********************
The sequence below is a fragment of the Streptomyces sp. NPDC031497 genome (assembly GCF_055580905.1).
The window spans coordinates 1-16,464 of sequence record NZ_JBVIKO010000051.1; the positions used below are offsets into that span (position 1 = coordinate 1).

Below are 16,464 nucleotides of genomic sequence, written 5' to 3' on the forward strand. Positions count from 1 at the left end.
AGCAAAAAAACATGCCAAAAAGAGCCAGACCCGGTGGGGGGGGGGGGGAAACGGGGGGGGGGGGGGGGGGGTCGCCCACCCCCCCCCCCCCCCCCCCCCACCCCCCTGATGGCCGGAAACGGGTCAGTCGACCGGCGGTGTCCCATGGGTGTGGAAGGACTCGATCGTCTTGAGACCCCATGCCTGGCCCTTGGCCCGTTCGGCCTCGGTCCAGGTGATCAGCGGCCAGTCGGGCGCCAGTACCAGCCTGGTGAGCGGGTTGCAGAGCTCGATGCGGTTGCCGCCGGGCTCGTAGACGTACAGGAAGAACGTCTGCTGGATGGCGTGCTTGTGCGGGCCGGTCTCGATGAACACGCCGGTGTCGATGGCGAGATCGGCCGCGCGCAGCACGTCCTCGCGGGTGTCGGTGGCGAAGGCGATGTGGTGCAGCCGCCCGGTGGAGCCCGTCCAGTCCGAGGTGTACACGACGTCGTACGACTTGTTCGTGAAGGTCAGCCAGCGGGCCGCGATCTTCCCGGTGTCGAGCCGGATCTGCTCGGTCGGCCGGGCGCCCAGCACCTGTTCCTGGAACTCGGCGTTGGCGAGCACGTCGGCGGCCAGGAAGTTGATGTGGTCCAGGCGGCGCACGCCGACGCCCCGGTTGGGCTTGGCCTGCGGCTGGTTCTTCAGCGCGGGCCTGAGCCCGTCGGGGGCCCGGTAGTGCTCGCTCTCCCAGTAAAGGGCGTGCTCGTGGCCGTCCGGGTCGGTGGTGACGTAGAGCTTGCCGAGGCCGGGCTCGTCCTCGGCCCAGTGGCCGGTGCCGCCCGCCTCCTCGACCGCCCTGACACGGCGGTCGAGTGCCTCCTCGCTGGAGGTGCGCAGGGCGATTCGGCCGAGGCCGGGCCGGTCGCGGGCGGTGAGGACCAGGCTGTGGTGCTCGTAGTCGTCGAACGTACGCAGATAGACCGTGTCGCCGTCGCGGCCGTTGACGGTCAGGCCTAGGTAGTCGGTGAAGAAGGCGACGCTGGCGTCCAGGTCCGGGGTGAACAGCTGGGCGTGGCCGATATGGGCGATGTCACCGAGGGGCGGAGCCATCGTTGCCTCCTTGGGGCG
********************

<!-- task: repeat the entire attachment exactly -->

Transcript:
The sequence below is a fragment of the Streptomyces sp. NPDC031497 genome (assembly GCF_055580905.1).
The window spans coordinates 1-16,464 of sequence record NZ_JBVIKO010000051.1; the positions used below are offsets into that span (position 1 = coordinate 1).

Below are 16,464 nucleotides of genomic sequence, written 5' to 3' on the forward strand. Positions count from 1 at the left end.
AGCAAAAAAACATGCCAAAAAGAGCCAGACCCGGTGGGGGGGGGGGGGAAACGGGGGGGGGGGGGGGGGGGTCGCCCACCCCCCCCCCCCCCCCCCCCCACCCCCCTGATGGCCGGAAACGGGTCAGTCGACCGGCGGTGTCCCATGGGTGTGGAAGGACTCGATCGTCTTGAGACCCCATGCCTGGCCCTTGGCCCGTTCGGCCTCGGTCCAGGTGATCAGCGGCCAGTCGGGCGCCAGTACCAGCCTGGTGAGCGGGTTGCAGAGCTCGATGCGGTTGCCGCCGGGCTCGTAGACGTACAGGAAGAACGTCTGCTGGATGGCGTGCTTGTGCGGGCCGGTCTCGATGAACACGCCGGTGTCGATGGCGAGATCGGCCGCGCGCAGCACGTCCTCGCGGGTGTCGGTGGCGAAGGCGATGTGGTGCAGCCGCCCGGTGGAGCCCGTCCAGTCCGAGGTGTACACGACGTCGTACGACTTGTTCGTGAAGGTCAGCCAGCGGGCCGCGATCTTCCCGGTGTCGAGCCGGATCTGCTCGGTCGGCCGGGCGCCCAGCACCTGTTCCTGGAACTCGGCGTTGGCGAGCACGTCGGCGGCCAGGAAGTTGATGTGGTCCAGGCGGCGCACGCCGACGCCCCGGTTGGGCTTGGCCTGCGGCTGGTTCTTCAGCGCGGGCCTGAGCCCGTCGGGGGCCCGGTAGTGCTCGCTCTCCCAGTAAAGGGCGTGCTCGTGGCCGTCCGGGTCGGTGGTGACGTAGAGCTTGCCGAGGCCGGGCTCGTCCTCGGCCCAGTGGCCGGTGCCGCCCGCCTCCTCGACCGCCCTGACACGGCGGTCGAGTGCCTCCTCGCTGGAGGTGCGCAGGGCGATTCGGCCGAGGCCGGGCCGGTCGCGGGCGGTGAGGACCAGGCTGTGGTGCTCGTAGTCGTCGAACGTACGCAGATAGACCGTGTCGCCGTCGCGGCCGTTGACGGTCAGGCCTAGGTAGTCGGTGAAGAAGGCGACGCTGGCGTCCAGGTCCGGGGTGAACAGCTGGGCGTGGCCGATATGGGCGATGTCACCGAGGGGCGGAGCCATCGTTGCCTCCTTGGGGCG